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At What Point Should We Give Robots Rights, And Which Rights? (Essay Sample)


You will write a 2,200-2,600 word argumentative paper on one of the topics we cover in class. The articles that are being used as sources are listed on the syllabus that is uploaded stating from the Topic 5 until the last topic.


Robot Rights
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Robot Rights
The topic of giving robots rights has been an issue of considerable debate. Much of this debate is based on whether robots can have a conscience. The conscience is the part of the mind that tells people, whether their actions are wrong or right. It is difficult for robots to display such traits. Floreano and Keller (2010) explain that robots are not part of the evolution process, and are created to ease the burden of humans. This notion is evident in several parts of the world, for instance, in India, robots have replaced the country’s sewer workers who die each year from the inhumane working conditions (Callahan, 2017). Unlike human beings, robots are computational systems that can be backed up and duplicated into new hardware. Humans are irreplaceable individuals with a finite lifespan. However, robots are not unique and are easily replaceable. Even though robots might reach a level of cognitive abilities, such as consciousness and self-awareness, there might be issues over whether they should have similar rights as humans. Although robots should be given rights, an important consideration, therefore, would be the context in which the robots are given the rights. The primary purpose of their creation is to help human beings in any means possible. Based on the example of India, the sewerage cleaning job goes against the rights of human beings, but instead, robots have been chosen as the best replacement. Using robots, in this case, might not be considered immoral. Therefore, the context in which robots are given rights is most important. Against this backdrop, this essay will discuss the rights that robots should be provided and at what point robots should be given these rights.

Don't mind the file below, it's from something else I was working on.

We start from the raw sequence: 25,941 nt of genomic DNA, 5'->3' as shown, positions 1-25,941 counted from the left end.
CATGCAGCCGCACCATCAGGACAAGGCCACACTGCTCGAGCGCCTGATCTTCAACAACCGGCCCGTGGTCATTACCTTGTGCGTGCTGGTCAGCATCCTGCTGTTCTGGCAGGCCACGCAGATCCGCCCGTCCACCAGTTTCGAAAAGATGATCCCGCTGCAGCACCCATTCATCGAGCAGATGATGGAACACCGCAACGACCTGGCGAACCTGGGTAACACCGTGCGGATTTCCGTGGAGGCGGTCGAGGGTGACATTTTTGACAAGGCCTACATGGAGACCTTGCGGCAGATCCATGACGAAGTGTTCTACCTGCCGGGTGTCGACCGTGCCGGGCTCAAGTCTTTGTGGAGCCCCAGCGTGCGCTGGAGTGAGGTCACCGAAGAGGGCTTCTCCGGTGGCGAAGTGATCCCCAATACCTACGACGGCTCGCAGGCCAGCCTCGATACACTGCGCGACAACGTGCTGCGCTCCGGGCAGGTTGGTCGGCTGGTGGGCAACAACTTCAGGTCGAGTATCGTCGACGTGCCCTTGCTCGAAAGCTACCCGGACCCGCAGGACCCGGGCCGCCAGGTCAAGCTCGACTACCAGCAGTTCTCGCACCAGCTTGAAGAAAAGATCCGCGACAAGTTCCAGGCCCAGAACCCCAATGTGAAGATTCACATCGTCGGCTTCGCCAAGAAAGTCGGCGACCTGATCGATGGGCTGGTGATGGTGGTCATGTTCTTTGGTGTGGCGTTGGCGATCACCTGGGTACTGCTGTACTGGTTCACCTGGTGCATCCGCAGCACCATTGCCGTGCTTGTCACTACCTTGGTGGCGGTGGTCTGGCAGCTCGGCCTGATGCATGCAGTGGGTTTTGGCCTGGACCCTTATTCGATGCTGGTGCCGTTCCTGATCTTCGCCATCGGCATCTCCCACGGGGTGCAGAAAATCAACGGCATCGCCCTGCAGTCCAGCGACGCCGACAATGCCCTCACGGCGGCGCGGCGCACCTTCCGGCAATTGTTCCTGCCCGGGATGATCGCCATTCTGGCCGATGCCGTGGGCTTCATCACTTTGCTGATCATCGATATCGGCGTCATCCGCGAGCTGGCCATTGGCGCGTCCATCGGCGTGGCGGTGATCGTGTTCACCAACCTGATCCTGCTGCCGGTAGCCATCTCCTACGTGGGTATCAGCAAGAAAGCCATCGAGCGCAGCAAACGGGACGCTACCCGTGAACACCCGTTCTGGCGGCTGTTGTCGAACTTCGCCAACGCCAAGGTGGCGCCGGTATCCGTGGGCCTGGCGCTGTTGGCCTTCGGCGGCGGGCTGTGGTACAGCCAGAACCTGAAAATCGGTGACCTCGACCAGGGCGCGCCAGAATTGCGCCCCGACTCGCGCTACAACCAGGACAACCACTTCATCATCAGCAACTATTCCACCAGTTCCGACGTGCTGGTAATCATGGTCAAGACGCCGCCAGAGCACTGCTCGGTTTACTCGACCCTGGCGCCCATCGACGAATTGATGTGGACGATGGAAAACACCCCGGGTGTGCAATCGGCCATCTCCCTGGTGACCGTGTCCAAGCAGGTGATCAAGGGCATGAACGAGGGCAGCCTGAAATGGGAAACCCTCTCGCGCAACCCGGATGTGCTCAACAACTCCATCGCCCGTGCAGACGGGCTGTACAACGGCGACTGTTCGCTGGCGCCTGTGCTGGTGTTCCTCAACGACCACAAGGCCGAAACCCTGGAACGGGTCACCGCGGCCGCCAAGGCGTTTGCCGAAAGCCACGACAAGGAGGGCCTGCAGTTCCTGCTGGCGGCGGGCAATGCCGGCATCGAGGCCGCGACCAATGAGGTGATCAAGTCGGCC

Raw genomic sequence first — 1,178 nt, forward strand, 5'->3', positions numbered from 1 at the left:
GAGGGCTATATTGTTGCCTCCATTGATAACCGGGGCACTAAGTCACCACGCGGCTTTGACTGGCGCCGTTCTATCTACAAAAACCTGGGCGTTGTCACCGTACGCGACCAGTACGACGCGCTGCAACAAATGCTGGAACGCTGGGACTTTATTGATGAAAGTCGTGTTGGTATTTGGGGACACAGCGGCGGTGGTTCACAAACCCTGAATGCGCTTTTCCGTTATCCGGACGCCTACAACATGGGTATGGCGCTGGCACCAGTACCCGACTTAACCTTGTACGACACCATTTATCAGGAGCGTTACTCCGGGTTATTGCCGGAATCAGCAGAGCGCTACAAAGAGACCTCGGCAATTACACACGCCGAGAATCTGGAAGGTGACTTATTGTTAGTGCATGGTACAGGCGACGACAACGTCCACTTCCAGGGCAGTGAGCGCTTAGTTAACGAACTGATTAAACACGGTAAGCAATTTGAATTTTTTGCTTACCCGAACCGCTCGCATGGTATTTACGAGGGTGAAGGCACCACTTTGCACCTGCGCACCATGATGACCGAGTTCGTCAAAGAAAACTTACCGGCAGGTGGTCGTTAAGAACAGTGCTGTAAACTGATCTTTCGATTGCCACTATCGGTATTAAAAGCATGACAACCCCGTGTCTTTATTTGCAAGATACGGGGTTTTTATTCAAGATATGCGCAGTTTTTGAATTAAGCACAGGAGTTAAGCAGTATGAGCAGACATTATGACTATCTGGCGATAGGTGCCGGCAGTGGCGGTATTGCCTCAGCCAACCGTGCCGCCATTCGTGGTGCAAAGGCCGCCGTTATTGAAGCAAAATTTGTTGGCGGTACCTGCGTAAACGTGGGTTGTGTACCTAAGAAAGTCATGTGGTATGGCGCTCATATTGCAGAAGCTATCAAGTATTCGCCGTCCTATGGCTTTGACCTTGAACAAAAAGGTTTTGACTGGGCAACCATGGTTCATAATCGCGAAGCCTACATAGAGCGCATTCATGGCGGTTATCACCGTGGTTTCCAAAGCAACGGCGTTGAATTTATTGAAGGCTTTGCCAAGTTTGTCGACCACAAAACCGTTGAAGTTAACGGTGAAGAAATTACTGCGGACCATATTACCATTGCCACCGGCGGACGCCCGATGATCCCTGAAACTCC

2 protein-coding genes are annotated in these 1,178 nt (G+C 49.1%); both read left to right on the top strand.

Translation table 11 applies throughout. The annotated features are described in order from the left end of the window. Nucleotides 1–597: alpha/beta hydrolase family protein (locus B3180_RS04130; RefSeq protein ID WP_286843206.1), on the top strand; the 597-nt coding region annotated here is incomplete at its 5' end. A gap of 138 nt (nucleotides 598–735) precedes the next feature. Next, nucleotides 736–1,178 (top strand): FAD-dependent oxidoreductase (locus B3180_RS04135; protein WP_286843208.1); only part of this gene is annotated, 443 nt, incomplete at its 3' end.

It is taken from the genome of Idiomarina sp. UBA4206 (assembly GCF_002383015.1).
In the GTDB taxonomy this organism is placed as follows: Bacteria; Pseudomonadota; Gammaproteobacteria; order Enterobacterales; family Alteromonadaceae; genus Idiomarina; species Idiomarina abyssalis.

Why Robots Should Have Rights
Humans have attributed moral accountability to robots by giving them emotions. According to Arbib and Fellous (2004), robots have been created with emotions to help with human interaction. The robots have been given emotional expressions and bodily postures to better imitate human interactions. However, the feelings are only simulations. Building robots with emotional attributes might lead humans to take them accountable for their actions. A study by Ackerman (2010) confirms this by analyzing how humans react to a robot’s judgment. Based on the research, the robot was designed to be socially interactive as a means of confirming to the subjects that it was able to form social relationships. However, the robot judged the subjects' choices to determine whether they would win the final prize. Thirty percent of individuals believed that the robot had emotions while fifty percent thought that it had a conscious (Ackerman, 2010). The act of a robot being able to make judgments that affect humans or take actions that might negatively influence human beings is reason enough to give them rights. A robot might malfunction and cause great harm to individuals.
An example would be a malfunction when the robot is driving and accidentally runs over a human. By acknowledging that robots can have emotional and moral attributes, then it would be essential to give them the rights to ensure that they are morally harmonized with humanity. To minimize the possibilities of robot malfunctioning, they should be given the right to be designed with a degree of being trustworthy. This would mean that they should be designed to be socially compatible, cognitively compatible, and technologically fit-for-purpose. Robots should also be given the right to be protected from an ethical system and legal systems. This right also protects the robot from being deployed without having been adequately tested and confirmed to meet professional safety and ethical standards. According to Murphy and Woods (2009), robot...

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